Fig. 5: Expert judgement of feasible future technology developments (left) and the impact from the COVID-19 pandemic (right).
figure 5

a as in Fig. 1, changes in fuel use (red) and NOx emissions (blue) taking into account a bottom-up analysis of aviation technologies; three far future technology pathways are taken into account, with a ± 10% uncertainty range, each leading to a scenario range; b Transport volume for the scenario taking into account a reduction of flight due to COVID-19 with three assumptions: a short recovery of 3 years (red); a longer recovery of 15 years (brown) and in addition to a long recovery a behavioural change after COVID-19 (yellow). c Resulting temperature changes as in Fig. 2 for the range of ECATS scenarios (green) and the BAU scenario for comparison (blue). d Resulting temperature changes from the 3 COVID-19 scenarios (red, brown, and yellow) in comparison to the BAU scenario (blue). The scenario BAU describes a business-as-usual future technological improvement and ECATS bottom-up estimates based on a group of experts from ECATS (Environmentally Compatible Air Transportation System).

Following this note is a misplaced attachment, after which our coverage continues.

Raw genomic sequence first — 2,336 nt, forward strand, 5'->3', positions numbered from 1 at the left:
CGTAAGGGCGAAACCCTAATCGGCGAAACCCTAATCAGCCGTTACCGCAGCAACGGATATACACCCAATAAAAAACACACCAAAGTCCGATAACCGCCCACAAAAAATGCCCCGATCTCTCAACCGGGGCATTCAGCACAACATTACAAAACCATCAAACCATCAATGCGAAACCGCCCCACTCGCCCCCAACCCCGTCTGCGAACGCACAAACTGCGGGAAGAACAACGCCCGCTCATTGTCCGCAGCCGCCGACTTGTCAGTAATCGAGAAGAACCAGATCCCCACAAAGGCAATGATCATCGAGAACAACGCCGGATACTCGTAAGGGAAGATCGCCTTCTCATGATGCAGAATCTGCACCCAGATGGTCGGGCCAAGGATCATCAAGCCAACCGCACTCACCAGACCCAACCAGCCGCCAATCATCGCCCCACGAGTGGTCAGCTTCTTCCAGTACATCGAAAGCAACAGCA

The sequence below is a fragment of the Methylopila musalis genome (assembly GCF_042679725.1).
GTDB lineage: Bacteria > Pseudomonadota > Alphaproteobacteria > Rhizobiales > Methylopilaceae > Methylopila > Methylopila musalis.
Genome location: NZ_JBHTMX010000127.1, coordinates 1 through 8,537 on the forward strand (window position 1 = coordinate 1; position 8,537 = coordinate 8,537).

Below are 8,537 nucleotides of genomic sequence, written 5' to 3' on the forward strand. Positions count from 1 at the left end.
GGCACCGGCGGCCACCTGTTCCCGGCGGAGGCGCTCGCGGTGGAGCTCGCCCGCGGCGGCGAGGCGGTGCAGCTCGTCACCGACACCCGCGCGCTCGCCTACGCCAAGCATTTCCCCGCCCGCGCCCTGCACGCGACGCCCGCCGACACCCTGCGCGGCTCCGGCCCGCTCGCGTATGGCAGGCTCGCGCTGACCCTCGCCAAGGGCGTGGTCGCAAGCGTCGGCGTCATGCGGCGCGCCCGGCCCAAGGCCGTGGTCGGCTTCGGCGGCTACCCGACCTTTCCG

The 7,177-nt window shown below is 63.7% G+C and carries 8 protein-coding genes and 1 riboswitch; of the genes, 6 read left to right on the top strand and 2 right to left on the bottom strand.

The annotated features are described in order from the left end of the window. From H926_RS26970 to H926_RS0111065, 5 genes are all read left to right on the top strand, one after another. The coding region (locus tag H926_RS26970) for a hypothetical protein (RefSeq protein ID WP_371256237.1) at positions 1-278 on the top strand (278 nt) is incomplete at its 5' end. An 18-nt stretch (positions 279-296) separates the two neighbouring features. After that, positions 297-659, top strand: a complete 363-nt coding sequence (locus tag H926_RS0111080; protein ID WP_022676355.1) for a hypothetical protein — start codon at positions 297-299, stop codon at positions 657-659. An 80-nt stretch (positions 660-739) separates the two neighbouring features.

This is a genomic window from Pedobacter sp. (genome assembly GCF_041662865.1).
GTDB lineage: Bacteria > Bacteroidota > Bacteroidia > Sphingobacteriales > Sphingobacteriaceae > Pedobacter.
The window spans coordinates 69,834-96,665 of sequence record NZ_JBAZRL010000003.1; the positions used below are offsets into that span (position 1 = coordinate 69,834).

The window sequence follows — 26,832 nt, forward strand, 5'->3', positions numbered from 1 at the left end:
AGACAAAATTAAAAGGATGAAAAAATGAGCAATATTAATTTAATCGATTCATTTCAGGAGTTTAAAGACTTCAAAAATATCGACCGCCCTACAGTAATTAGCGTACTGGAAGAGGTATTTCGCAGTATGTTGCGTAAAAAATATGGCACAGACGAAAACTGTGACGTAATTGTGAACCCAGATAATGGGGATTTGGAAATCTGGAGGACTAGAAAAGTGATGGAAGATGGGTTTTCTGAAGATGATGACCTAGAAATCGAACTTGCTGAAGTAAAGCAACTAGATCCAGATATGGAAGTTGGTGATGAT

The climate impact of the ECATS aviation scenario (Fig. 5c) shows clearly a reduction compared to the BAU scenario. However, the stabilisation of the temperature, as it was found for the Flightpath 2050 scenarios, is not achieved. The ECATS scenarios fall in between the BAU and FP2050 scenarios. The absolute change in temperature and the contribution from individual climate drivers (Table 2) contribute to climate warming in 2100 from CO2 of 33–37% and the effects from non-CO2 emissions roughly equally shared between contrail-cirrus and NOx emissions.